If you are reporting as an individual, you can report via attestation, a QCDR, a Qualified Registry or via your EHR. If you are engaging in group reporting, you may report under each of the previously listed options in addition to the CMS Web Interface for groups of 25 or more.

For the 2018 performance period, MIPS eligible clinicians can use EHR technology certified to the 2014 Edition, a combination of both 2014 and 2015 Editions, or the 2015 Edition.

ASA has compiled a list of resources related to the implementation of electronic health records.

Note: If a MIPS eligible clinician switches from 2014 Edition to 2015 Edition CEHRT during the performance period, the data collected for the base and performance score measures should be combined from both the 2014 and 2015 Edition of CEHRT.

The Office of the National Coordinator for Health Information Technology (ONC) has developed a comprehensive database of certified EHR technology. As more versions of 2015 CEHRT become available, ONC will update this resource for those seeking to make EHR purchasing decisions. For additional questions, ONC can be reached by e-mail or by phone at (202) 690-7151.

CMS will automatically calculate scores in the MIPS Cost component using claims data from the performance period. No reporting is required of ECs or groups. In 2018, ECs will be scored on two cost measures.

 

Alternative Payment Model (APM)

Find answers below to frequently asked questions that will help your practice participate in the APM pathway of the Quality Payment Program (QPP).

  • An Alternative Payment Model (APM) is a payment approach that considers quality and cost-efficiency of care in addition to fee for service in determining payments to clinicians. In some cases, payments may be reduced (downside risk) if quality and cost targets are not met.
  • APMs can be developed for a specific clinical condition, a care episode, or a population.
  • Medicare and other insurers are increasingly turning to APMs to help reduce healthcare costs while demonstrating either maintenance or improvement in quality outcomes.
  • Physician anesthesiologists have a vital role in improving health outcomes and reducing care costs, which contribute to the success of many APMS.
  • Anesthesiologists with their perioperative surgical home teams have contributed to their institution’s successes. Here are some examples:
    • Saved 1.5 million
    • Reduced readmission rates
    • Reduced cost per case

Advanced APMs are a subset of APMs identified by the Centers for Medicare and Services (CMS) under the QPP. Unlike other APMs, Advanced APMs require that the model include financial risk, quality reporting and use of Certified Electronic Health Record Technology (CEHRT) by a majority of the APM participants. Clinicians who have significant participation in an Advanced APM and meet payment or patient volume thresholds are referred to as Qualifying APM Participants (QPs). They are not subject to Merit-based Incentive Payment System (MIPS) and qualify for financial bonuses. Practices can earn more for taking on some risk related to their patients' outcomes. For example, a QP can earn a 5% incentive payment by taking on risk through an Advanced APM. A partial qualifying APM participant (Partial QP) must meet somewhat lower payment or patient volume thresholds, but do not qualify for the bonus payments provided to qualifying APM participants. As is true for QPs, Partial QPs are not subject to MIPS.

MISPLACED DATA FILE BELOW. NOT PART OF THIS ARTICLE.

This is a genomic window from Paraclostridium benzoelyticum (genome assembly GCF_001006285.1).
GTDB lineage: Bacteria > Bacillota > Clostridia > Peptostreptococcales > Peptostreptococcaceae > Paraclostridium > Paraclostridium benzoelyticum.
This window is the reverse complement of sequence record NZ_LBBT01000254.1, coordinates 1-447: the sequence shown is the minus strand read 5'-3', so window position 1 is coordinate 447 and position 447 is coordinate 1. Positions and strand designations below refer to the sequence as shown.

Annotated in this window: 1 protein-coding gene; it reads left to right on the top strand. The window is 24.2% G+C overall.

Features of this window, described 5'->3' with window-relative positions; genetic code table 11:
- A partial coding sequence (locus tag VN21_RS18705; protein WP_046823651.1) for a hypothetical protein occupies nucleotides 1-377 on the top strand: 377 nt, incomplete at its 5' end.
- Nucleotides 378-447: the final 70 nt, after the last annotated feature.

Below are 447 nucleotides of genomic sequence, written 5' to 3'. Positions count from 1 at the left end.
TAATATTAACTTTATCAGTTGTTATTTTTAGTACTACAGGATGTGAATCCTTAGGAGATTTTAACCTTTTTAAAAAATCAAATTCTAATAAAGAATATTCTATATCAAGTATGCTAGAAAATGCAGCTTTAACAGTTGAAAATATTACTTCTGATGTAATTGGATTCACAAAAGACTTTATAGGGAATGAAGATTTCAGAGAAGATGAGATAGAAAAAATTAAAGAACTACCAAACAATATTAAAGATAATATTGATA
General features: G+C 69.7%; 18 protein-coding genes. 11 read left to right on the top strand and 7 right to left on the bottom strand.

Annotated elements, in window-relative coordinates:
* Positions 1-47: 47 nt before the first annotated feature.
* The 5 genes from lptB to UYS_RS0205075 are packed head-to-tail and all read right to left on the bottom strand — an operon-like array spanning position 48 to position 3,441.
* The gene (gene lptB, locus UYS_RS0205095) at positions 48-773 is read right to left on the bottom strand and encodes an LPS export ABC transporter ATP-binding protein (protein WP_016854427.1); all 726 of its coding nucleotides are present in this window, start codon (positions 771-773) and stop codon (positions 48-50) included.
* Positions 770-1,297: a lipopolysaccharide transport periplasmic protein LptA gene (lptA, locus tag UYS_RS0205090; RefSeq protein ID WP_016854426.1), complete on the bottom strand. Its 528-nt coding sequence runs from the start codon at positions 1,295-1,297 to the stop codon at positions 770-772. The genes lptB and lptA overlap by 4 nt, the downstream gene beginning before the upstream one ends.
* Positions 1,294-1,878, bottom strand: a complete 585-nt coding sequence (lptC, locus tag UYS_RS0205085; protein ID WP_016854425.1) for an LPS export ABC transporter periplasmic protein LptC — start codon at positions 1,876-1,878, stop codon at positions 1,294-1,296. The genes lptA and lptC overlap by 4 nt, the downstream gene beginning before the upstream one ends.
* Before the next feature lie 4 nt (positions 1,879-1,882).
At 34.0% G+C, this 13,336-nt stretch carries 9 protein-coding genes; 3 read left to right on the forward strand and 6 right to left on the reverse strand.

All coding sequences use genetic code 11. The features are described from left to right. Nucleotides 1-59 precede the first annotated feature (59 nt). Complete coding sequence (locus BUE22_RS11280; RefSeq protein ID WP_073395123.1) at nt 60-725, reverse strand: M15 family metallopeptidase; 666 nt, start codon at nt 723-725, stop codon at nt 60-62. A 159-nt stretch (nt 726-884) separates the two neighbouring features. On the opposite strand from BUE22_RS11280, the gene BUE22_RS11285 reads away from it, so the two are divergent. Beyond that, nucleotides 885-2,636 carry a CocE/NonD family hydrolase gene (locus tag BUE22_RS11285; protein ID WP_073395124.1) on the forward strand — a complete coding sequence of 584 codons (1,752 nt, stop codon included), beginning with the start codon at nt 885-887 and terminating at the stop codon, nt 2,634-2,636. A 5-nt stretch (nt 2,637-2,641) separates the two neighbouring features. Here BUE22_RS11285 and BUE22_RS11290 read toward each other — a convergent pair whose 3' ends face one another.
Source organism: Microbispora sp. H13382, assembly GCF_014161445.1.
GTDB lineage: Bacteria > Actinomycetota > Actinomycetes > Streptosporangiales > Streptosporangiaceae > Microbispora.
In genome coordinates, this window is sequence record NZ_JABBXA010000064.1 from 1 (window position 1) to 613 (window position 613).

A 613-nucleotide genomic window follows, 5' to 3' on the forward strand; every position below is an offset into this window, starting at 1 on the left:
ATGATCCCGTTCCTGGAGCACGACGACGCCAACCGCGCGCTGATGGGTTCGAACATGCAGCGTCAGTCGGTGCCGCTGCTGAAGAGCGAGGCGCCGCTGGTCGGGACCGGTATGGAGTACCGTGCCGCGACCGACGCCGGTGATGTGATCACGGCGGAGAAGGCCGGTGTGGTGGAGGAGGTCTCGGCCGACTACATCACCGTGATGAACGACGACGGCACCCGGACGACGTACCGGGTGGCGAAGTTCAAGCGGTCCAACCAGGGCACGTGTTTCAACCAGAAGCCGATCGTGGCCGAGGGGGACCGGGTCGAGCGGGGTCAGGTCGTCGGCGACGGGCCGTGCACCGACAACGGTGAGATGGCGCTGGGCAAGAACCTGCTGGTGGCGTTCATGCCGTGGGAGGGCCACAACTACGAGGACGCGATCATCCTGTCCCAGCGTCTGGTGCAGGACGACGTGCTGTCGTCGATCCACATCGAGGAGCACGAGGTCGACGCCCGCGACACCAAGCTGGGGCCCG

CMS has also identified a subset of APMs that do not meet the criteria for an Advanced APM. Participants of these APMs, referred to as MIPS APMs, do not qualify for the financial incentive of Advanced APMs and they are subject to MIPS. In acknowledgement of the quality reporting and CEHRT requirements that are typically part of these types of organizations, CMS has established reduced MIPS reporting requirements known as the APM Scoring Standard.

For participants in a MIPS APM, the scoring standard for the Medicare Shared Savings Program or Next Generation ACO model allows for Quality to count for 50% of your score, improvement activities (IAs) are worth 25% of your score and the Advancing Care Information (ACI) score is set at 25% of your score. The cost component is not scored. The total score is a reflection of the APM entity’s combined performance – each MIPS clinician scored under the APM scoring standard will receive the same MIPS score their MIPS APM received.

  • CMS will identify eligible clinicians participating in Advanced APMs using (1) an APM Entity's Participation List and/or (2) an Affiliated Practitioner List. These lists are compiled by the APM and submitted to CMS. During the QP Performance Period (January 1- August 31) CMS will take three “snapshots” (March 31, June 30, August 31) to determine which clinicians are participating in an Advanced APM and whether they meet the thresholds to become Qualifying APM Participants.
  • You can determine if you need to participate in the Quality Payment Program by using the Qualifying APM Participant (QP) lookup tool. The tool includes data for clinicians in Advanced and Merit-based Incentive Payment System (MIPS) APMs and was updated on January 29, 2018 with data reflecting the 3rd Qualifying APM Participant (QP) Snapshot (calculations from claims with dates of service between 1/1/17 and 8/31/17).

The ASA MACRA Workgroup developed an Alternative Payment Model (APM) framework to help you. This framework PDF document asks a series of critical questions to guide you in assessing a proposed APM. However, the assessment of any individual APM ultimately depends on your unique practice characteristics.

This new voluntary episode payment model will evaluate a new iteration of bundled payments for 32 Clinical Episodes, including many surgical and procedural episodes of care, and aims to align incentives among participating health care providers for reducing expenditures and improving quality of care for Medicare beneficiaries. BPCI Advanced will qualify as an Advanced APM beginning with the 2019 Performance Period. Visit the BPCI Advanced page for specifics.